I don’t hide the fact that although I’ve been writing about ambient music for more than a decade, I cannot for the life of me create the stuff. Seriously, you sit me down at a synthesizer and tell me to make music, and I’d probably put an eye out. But with the latest offering from dreamSTATE, I can dabble a bit. Ephemeral City is a mix of album and app, a set of infinite loops controlled by a slider that allows you to balance the mix and flow between three soundsets at a time. The soundsets change across time, and always offer light, “medium” (for lack of a better word) and dark apsects. For example, at one point you can alter the flow of Alley/Slowlight/Bassilica, then look again to find you’re mixing Cantus/Slowlight/Roller. Once you’ve set yourself a flow, tap the screen and watch morphing cityscape photos from ScottM2. Ephemeral City also lets you set the speed at which the visuals change, and a timer will tell it to turn off anywhere from 15 minutes to 8 hours after you start. So what about the music, since this is, after all, a music review site. It’s classic drifty ambient stuff, big pads moving in glacial rise-and-fall shifts. It’s excellent background material, and with the timer, also makes for a nice way to drift off to sleep. Obviously, it’s almost limitless in what it can and will sound like, so that’s fun to delve into.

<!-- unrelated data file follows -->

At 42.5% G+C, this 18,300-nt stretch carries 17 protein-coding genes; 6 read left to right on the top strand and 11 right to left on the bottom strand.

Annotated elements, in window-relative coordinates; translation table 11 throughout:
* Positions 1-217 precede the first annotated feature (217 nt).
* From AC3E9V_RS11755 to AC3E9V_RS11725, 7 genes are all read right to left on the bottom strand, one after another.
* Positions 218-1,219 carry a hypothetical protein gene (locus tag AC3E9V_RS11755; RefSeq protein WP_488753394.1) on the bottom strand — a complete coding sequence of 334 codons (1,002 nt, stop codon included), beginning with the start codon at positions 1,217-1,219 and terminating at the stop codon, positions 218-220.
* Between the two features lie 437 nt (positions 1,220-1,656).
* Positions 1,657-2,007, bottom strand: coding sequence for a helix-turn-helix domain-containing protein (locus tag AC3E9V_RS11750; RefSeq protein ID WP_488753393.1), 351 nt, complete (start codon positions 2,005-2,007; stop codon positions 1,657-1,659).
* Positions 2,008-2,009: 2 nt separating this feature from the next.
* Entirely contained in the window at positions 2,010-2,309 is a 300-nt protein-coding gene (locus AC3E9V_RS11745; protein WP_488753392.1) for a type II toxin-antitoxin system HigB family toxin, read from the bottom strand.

While the dreamSTATE web site refers to Ephemeral City as a new paradigm in albums, and it may well be, the idea has been implemented elsewhere–notably, for me, Steve Roach’s Immersion Station. The difference, I think, is that while the latter was created more as a dynamic “what can you do with it” concept, Ephemeral City is more about recreating the album. Remixing as opposed to mastering, if you will. However you approach it, it’s not bad $3 investment.
Available from the dreamSTATE web site.